Under The Creation of Adam

I rocked her, swaying side to side and revolving in place, while she was snug against my chest wrapped in the carrier. Audrey was loud and upset from a missed nap on a day out in Rome, so I quietly sang to her hoping she’d nod off.

I had always hoped to be here, but never imagined it would be with my husband and our two young children. I had envisioned endless time and a schedule that only I would be subject to. But there we stood, all of us, in the Sistine Chapel, under The Creation of Adam. I wanted to sit and stare up at this masterpiece, but instead we were working to hush our children, using quietly-hissed demands. Finally, with an ache in my neck from craning it backward and the weight of the carrier pulling at my shoulders, I made my exit sooner than I’d wanted.

sophia_audrey_romeA few days later, I was picking up my almost-two-year-old off the cold marble tiles at the Galleria dell’Accademia, setting her upright again. Then I asked my four-year-old to stand instead of walk-crawl on her knees which was an obvious distraction in this place. All of these parental musts couldn’t help but overshadow my few brief glances at Michelangelo’s 16-foot statue of the David. I was hoping for an emotionally holy-artistic experience, but there wasn’t time for it. A moment later, we whisked our children outside where they had permission to be as loud and playful as they wanted.

During these angry-annoyed moments with my children, I imagined what it would be like to travel without kids: the simplicity of putting on my own coat without having to bother helping anyone else; the unhurried and uninterrupted time to contemplate and comprehend the artistic and historical; the delicious glass of red wine sitting on the table, unafraid of being spilled, just waiting to be slowly enjoyed, savored.

You get the idea.

Traveling with kids, in a constantly changing environment, is one of the most stressful endeavors I’ve experienced so far—“Just eat the gelato and watch Elmo on the iPad and sit still for one minute, damnit!!”

We are slow travelers. Our pace is interrupted by children trying to get our attention. Our backs get sore from holding children who refuse to walk on their own or who would otherwise get lost in the London foot traffic. They need us over and over again. We are the exhausted ones, trying to enjoy, trying to be thankful for both having the opportunity to travel as well as for parenting these little ones of ours. We live in that dissonance every time we embark on another journey. We hold onto our sanity as tightly as we can while also grasping at the coat sleeves of our children.

We’ve learned about the medical system in five different countries and are pros at locating pharmacies and finding pediatric medicine. Despite multiple attempts to force our daughters to experience the local flavors, we often eat lunch at yet another McDonald’s. We also feel the sting when we’ve paid our child’s entrance fee to see the 1000-year-old castle and they are more interested in the grass surrounding the castle.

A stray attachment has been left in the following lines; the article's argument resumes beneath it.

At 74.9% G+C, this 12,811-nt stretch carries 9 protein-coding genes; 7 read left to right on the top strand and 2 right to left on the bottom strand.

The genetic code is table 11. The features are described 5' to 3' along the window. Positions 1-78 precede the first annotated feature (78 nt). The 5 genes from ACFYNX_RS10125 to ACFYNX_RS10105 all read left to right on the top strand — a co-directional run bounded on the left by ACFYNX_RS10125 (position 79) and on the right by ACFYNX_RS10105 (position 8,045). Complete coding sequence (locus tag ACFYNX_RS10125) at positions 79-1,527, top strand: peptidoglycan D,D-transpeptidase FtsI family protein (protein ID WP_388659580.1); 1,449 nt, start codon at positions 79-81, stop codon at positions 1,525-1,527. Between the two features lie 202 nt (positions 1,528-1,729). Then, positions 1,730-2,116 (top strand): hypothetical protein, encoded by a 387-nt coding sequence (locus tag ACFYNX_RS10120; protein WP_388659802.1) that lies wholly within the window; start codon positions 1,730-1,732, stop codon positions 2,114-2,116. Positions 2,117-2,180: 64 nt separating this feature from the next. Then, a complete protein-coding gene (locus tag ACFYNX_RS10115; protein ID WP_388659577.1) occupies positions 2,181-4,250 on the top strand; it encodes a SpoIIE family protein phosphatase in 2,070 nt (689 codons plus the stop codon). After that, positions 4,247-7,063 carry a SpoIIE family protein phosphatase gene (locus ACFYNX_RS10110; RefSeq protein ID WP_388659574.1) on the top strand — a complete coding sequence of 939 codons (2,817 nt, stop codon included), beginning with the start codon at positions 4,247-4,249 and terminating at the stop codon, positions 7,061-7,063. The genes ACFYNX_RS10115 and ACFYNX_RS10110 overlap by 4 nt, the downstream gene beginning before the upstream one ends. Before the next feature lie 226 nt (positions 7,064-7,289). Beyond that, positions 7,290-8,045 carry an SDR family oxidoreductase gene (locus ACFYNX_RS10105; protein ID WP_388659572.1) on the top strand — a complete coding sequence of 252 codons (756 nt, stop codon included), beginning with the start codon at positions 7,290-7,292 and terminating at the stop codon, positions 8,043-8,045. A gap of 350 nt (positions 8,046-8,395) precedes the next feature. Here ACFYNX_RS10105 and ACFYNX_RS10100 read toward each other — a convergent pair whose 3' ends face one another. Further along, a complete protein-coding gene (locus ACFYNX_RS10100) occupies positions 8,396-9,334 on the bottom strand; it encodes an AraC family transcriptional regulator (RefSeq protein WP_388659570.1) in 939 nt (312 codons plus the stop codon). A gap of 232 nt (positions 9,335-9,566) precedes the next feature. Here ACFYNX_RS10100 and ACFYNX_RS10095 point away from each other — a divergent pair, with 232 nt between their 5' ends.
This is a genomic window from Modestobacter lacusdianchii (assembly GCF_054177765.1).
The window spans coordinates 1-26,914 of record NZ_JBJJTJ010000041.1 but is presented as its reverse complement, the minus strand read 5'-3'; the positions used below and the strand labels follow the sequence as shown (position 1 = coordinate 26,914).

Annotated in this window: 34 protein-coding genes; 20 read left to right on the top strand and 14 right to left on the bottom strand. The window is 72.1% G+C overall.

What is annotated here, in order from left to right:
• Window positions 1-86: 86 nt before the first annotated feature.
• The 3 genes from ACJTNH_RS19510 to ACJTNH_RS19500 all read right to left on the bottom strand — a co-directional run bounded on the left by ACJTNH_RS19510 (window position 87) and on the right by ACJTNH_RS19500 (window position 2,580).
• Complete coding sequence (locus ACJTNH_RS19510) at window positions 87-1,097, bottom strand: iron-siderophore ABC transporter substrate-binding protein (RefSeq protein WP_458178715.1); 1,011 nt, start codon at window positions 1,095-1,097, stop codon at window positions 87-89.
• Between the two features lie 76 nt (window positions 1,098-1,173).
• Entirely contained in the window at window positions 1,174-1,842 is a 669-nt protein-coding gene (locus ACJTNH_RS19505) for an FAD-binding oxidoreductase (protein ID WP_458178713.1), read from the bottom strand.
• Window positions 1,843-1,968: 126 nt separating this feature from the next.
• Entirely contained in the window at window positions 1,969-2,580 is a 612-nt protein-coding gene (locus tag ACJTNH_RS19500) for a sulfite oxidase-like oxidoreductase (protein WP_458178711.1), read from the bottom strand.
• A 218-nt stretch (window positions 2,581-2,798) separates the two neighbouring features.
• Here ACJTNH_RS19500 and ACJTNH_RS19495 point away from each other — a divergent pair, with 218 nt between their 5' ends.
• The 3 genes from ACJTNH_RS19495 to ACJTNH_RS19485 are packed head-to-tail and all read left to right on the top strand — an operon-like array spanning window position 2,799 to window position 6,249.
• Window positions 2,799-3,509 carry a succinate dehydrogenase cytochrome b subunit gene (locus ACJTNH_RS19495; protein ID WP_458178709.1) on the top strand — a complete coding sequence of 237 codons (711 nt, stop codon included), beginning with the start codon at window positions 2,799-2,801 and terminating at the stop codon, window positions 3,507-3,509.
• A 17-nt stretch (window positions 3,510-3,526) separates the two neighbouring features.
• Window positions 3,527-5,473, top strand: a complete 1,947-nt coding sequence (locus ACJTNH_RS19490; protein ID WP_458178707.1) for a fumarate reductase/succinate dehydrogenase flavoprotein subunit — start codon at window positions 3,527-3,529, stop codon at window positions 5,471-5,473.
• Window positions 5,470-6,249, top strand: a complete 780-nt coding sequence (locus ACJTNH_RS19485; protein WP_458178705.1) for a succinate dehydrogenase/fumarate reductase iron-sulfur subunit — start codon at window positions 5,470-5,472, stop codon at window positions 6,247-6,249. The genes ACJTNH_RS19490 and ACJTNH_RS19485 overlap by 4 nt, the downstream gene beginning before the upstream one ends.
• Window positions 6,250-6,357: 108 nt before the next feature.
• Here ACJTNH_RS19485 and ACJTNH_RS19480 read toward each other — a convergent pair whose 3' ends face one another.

And yet, there is a special medal we earn for bravery and for courage when we travel with our children. We receive more smiles and more forgiveness for not speaking the native language when locals see how distracted we are with our littles. On many occasions, we’ve received “ciao bella” from older Italian couples with lovely wrinkled grins as they gently touch our children’s cheeks. Our itineraries always contain a stop by the city park where children don’t care about languages spoken other than the universal language of play. The grinning faces of our children has been enough to earn them a few extra free pieces of Swiss chocolate. Traveling with children means we get to be silly and laugh about the stench of whales exhaling through their blowholes. We get to observe more—such as the differences between ladybugs in Denmark and in Sweden— because we are slowed by our children’s stubby legs and handholding.

They help us care and they soften us.

One day we will love telling them about their travels as young children, and by then I won’t remember all of the hard parts. Instead, I will remember the amazing: daring to take our two young children into a world that has such breathtaking beauty and such magnificent diversity, and telling them about the God-made things and the incredible things people have constructed. All of our experiences in traveling with our children—hurriedness and limitations clipped by slivers of pure amazement, delight, detail, forgiveness and companionship—are woven through the spirit of our family story. That story is our masterpiece.

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bio-pic_small“Under The Creation of Adam” is written by Lisa Collier. Lisa moved from Pittsburgh in 2012 and is currently an expat living in Doha, Qatar as a trailing spouse. Her husband, two girls and dog make this place a home. Lisa took on the challenging but wonderful experience of homeschooling this past year.  Lisa has traveled quite a bit, but the view from inside the train on the way from Milan to Zurich was one of the most breathtaking scenes of all. Read more on her blog, “Once You are {Real}”.

3 Thoughts.

  1. Lisa, you have definitely earned that medal for bravery and courage—not just because you have embarked on all of these travels with your two wee ones, but also because you have apparently done it with grace, humor, and a healthy dose of honest reflection and perspective. Thank you for sharing your story with us.

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